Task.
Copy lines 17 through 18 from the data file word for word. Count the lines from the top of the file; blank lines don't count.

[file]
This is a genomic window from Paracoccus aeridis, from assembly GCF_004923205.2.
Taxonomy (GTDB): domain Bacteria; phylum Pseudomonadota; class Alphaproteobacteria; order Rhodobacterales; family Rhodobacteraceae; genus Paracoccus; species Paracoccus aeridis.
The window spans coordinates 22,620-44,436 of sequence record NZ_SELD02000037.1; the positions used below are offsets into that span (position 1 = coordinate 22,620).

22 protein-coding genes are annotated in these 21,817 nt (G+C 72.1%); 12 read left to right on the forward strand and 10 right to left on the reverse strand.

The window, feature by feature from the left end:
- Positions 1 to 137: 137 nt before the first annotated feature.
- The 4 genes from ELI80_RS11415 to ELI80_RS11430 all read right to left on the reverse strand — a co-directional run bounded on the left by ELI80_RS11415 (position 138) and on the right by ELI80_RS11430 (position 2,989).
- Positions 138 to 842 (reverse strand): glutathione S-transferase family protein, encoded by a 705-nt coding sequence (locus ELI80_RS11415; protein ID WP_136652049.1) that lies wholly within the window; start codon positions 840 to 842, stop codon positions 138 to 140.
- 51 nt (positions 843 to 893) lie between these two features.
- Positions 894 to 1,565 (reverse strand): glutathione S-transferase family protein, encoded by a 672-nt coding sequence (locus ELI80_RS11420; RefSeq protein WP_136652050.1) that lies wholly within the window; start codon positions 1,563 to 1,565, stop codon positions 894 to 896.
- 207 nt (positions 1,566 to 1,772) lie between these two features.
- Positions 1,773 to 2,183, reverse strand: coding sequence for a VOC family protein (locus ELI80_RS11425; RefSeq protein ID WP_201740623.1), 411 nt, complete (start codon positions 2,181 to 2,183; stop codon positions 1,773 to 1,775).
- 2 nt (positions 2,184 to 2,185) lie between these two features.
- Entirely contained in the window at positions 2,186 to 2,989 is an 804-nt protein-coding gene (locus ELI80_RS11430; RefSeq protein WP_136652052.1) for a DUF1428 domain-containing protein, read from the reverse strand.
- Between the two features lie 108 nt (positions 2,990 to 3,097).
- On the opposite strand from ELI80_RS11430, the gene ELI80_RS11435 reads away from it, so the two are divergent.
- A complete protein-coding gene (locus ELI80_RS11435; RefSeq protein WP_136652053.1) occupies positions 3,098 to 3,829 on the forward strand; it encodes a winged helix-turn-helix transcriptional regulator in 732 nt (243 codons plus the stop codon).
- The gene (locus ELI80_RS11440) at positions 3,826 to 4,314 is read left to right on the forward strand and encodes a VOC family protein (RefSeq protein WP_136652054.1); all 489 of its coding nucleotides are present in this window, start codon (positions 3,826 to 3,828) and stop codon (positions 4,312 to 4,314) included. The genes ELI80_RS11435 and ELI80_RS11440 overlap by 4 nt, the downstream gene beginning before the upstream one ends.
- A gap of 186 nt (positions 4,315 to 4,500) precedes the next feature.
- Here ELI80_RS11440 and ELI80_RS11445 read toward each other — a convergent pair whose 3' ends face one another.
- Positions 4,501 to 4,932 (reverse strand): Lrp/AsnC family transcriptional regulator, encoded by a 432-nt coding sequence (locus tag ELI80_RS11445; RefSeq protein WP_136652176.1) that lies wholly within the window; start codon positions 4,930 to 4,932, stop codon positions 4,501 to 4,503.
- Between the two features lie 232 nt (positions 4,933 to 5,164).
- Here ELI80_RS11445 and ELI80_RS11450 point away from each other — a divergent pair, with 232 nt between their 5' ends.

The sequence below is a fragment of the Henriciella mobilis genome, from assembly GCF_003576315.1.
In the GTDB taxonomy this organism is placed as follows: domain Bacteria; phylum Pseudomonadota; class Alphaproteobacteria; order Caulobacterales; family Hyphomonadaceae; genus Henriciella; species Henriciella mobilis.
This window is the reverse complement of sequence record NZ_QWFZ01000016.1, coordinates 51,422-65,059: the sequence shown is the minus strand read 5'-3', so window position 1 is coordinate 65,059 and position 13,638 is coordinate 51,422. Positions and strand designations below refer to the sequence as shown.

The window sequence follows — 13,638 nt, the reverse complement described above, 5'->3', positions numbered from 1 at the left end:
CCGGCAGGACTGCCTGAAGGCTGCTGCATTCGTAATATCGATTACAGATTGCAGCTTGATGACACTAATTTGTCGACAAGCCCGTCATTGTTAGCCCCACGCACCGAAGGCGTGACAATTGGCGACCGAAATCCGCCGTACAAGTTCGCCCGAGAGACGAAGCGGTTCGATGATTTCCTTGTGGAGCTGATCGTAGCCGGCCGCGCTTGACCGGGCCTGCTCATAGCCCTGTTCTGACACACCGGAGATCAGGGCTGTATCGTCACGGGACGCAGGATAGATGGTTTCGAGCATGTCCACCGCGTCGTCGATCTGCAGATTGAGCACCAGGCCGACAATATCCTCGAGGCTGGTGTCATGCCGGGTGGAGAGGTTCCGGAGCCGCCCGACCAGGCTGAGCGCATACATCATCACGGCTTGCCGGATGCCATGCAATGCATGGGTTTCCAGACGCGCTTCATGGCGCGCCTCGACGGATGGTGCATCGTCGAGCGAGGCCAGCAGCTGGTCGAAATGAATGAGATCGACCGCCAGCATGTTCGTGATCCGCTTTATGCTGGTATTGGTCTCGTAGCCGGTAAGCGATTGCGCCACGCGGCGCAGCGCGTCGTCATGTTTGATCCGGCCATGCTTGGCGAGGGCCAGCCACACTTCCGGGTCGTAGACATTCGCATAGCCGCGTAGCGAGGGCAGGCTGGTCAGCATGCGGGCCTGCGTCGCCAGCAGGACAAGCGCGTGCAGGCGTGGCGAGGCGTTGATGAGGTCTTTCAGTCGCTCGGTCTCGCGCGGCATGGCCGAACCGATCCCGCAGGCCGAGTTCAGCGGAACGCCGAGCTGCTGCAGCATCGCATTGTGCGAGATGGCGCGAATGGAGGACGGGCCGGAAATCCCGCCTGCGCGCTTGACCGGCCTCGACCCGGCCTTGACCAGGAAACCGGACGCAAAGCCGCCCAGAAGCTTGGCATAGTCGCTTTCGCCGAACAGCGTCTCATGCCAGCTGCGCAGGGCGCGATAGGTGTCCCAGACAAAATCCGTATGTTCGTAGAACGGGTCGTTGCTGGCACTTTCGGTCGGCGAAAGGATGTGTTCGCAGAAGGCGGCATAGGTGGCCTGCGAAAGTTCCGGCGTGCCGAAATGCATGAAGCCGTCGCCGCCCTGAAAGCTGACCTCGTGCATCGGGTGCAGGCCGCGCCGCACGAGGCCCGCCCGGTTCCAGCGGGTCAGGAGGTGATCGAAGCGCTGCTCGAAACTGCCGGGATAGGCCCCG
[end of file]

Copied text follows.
- A complete protein-coding gene (locus ELI80_RS11435; RefSeq protein WP_136652053.1) occupies positions 3,098 to 3,829 on the forward strand; it encodes a winged helix-turn-helix transcriptional regulator in 732 nt (243 codons plus the stop codon).
- The gene (locus ELI80_RS11440) at positions 3,826 to 4,314 is read left to right on the forward strand and encodes a VOC family protein (RefSeq protein WP_136652054.1); all 489 of its coding nucleotides are present in this window, start codon (positions 3,826 to 3,828) and stop codon (positions 4,312 to 4,314) included. The genes ELI80_RS11435 and ELI80_RS11440 overlap by 4 nt, the downstream gene beginning before the upstream one ends.